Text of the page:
VH1 Presents the Seventies

A five part documentary series on the social, political, and musical movements of this often derided decade.

Producers, Directors-
Hart Perry and
Dana Heinz Perry

photo left: Burning draftcard

Power to the People chronicles how the idealism of the 60s was tempered, diluted, co-opted and eventually soured into the self-centered jingoism of the 80s, all in ten quick years. The turmoil of Vietnam and Watergate took a huge toll on Americans as they entered the Seventies. Songs like the Eagles’ “Life in the Fast Lane” and Richard Hell’s “Blank Generation” captured America’s retreat from failed idealism into drugs and hedonism. By the end of the decade prominent musicians rallied together to stage the “No Nukes” concert while punk rock gave voice to the anger of a new generation.
photo: Abbie Hoffman

photo: David Bowie
The Sexes examines the decade’s trends and movements, including androgyny, Women’s Lib, gay rights, promiscuity and divorce. A period of experimentation both musically and sexually, the Seventies saw the rise of female singer songwriters like Carole King and Joni Mitchell, and the New man, as exemplified by John Lennon. It was also marked by the height of the groupie phenomenon and the birth of gender-bending glam-rock.
Taking Care of Business explores how art and commerce collided in the 70’s, and Rock & Roll became big business. The music industry’s boom spawned the lavish hotel suites, stretch limos, private jets, and drug use that became hallmarks of the Rock & Roll lifestyle. In this era of excess, bands like Pink Floyd, David Bowie, Queen and Kiss staged huge tours with wildly theatrical shows. Inevitably, a backlash ensued, and Punk Rock was born.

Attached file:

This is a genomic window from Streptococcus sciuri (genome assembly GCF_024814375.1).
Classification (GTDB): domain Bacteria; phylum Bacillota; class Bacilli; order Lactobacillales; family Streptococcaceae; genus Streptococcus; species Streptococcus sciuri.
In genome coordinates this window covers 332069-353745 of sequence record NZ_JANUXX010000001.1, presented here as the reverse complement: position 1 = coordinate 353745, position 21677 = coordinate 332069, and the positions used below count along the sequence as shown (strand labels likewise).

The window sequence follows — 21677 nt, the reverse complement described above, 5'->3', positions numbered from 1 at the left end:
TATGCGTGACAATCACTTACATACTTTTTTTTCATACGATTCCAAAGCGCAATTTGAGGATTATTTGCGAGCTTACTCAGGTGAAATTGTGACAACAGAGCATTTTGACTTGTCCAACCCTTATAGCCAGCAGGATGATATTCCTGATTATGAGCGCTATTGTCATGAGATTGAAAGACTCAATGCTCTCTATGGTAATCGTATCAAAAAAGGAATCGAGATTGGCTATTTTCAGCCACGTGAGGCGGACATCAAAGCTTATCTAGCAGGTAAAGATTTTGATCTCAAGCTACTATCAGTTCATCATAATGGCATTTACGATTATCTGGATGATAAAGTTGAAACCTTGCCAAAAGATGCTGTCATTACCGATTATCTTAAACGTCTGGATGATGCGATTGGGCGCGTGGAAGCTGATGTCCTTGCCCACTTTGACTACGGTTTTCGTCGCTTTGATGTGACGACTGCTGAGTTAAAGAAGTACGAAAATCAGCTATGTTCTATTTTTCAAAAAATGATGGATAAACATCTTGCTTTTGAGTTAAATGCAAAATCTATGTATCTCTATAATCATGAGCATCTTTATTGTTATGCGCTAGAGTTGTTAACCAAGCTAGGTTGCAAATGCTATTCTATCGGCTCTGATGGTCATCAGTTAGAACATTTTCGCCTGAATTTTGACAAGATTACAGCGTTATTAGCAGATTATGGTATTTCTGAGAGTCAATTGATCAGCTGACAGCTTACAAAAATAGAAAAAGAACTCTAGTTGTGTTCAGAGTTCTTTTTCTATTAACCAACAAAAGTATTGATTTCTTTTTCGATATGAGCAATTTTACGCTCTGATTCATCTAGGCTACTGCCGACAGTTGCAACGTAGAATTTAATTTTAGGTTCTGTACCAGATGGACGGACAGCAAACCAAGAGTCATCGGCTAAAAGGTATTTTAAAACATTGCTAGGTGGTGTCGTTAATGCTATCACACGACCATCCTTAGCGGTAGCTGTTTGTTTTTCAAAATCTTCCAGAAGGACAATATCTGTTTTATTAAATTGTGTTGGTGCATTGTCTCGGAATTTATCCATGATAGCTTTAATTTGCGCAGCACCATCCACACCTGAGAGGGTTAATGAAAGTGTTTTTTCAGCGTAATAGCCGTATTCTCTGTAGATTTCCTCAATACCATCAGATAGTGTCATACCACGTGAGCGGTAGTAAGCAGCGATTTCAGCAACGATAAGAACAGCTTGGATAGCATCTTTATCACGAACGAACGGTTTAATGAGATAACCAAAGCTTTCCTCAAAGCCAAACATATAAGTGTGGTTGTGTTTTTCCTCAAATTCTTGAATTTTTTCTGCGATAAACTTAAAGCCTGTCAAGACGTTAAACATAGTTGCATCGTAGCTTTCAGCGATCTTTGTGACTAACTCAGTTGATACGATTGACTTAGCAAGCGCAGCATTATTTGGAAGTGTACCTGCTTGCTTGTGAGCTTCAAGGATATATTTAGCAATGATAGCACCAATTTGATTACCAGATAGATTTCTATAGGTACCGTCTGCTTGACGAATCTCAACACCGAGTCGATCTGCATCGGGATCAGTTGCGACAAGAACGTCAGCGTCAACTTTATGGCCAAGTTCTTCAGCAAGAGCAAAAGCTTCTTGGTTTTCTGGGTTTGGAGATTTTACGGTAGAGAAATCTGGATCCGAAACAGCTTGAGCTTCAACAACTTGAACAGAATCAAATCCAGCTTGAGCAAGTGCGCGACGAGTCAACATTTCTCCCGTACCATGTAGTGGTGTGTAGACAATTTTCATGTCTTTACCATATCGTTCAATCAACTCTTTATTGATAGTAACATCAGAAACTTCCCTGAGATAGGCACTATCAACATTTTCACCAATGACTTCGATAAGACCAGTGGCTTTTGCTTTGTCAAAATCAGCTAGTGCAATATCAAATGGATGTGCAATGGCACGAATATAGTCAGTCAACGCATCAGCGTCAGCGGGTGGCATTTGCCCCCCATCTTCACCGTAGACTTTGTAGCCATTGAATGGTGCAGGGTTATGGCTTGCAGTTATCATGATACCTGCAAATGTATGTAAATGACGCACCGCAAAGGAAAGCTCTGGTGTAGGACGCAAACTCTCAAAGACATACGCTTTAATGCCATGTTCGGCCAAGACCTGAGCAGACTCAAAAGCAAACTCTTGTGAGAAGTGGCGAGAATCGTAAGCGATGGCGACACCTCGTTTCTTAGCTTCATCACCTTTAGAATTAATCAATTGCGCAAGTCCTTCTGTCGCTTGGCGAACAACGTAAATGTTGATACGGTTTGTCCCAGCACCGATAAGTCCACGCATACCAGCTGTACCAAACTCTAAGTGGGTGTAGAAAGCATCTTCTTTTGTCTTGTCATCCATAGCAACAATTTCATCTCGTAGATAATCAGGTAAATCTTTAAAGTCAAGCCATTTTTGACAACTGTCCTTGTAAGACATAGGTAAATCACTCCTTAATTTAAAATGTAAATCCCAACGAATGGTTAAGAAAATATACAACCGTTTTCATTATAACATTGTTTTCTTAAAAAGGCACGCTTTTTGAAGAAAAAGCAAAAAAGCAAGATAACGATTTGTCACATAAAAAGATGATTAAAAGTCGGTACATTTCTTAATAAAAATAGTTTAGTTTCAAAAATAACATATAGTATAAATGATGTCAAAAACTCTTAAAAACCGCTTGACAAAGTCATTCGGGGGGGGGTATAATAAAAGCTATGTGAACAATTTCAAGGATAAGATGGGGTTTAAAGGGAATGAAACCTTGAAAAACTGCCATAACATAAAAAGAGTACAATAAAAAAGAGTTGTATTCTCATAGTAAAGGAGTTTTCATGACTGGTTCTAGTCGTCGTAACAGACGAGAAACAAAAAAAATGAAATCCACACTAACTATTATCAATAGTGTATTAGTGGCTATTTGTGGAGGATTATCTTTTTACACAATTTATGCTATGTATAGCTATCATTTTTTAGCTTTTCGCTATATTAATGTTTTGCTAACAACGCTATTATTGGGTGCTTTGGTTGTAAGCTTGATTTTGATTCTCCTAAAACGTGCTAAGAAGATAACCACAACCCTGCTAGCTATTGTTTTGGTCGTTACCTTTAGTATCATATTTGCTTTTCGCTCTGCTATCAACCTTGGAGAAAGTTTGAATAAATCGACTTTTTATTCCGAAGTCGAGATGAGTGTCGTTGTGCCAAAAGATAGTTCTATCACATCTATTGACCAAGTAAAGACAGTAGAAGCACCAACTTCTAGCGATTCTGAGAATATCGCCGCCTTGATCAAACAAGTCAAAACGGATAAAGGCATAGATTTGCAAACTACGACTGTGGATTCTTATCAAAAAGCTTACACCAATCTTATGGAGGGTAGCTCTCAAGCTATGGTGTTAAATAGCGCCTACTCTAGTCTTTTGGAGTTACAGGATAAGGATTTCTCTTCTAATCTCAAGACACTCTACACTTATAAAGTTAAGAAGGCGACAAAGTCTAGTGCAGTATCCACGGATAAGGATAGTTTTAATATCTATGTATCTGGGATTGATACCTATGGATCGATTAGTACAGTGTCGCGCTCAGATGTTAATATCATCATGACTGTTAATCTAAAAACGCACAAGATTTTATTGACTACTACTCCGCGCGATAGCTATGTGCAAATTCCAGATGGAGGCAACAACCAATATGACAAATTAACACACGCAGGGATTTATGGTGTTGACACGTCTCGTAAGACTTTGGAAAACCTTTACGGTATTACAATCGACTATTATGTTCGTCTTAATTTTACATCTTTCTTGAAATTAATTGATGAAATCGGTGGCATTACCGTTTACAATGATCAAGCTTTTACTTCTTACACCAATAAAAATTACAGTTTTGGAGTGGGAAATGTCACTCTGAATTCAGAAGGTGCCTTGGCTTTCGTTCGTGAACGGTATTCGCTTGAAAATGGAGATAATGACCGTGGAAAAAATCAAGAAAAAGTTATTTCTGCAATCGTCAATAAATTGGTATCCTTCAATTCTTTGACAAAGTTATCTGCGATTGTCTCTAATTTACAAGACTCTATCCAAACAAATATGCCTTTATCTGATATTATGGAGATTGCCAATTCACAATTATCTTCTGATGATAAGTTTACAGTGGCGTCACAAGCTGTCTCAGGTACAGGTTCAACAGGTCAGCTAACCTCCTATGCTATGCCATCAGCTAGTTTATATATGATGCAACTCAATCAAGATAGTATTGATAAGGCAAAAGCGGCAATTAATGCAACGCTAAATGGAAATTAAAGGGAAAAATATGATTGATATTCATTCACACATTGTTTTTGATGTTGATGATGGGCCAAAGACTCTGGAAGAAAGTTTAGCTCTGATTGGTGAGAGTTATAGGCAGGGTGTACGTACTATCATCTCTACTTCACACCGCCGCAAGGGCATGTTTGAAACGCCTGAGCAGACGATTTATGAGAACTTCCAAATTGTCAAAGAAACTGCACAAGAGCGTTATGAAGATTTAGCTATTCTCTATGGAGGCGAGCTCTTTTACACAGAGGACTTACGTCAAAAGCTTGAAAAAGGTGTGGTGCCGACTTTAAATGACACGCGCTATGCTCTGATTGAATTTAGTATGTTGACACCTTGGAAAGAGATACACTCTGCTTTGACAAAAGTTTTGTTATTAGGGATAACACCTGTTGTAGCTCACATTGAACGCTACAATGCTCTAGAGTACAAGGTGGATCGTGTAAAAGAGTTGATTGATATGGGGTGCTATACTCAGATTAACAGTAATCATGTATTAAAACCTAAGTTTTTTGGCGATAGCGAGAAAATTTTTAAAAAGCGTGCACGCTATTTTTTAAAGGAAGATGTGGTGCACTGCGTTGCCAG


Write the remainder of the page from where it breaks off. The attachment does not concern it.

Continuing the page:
photo: Stevie Wonder
Right On takes a look at the 70’s as a time of triumph and turmoil for black Americans, and how the decade’s soul, R&B and hip hop music echoed these changes. We explore the impact of the Black Power movement, Blaxploitation films, poverty and forced busing, and how Marvin Gaye and Stevie Wonder helped lead the politicization of black music in the early 70’s. By the middle of the decade, agitation was replaced by apathy, and “message songs” gave way to good-time party music. But just as punk had done to Rock & Roll, the birth of rap brought anger and dissent back to black music by the end of the decade.
Disco Explosion traces disco’s rise, from its roots in R&B, to urban nightclubs, and ultimately, thanks to Saturday Night Fever, to mass popularity. Disco’s omnipresence reflected our desire to escape onto the dance floor in the wake of political traumas of the decade. Disco also impacted on race relations, the drug culture, the sexual revolution and Rock & Roll.

photo: Straight disco scene

photo: Gay disco scene


VH1's highest channel rating at the time, 1996

“…an addictively watchable and smartly assembled five-part pastiche of socio-musicology…” -USA Today


Perry Films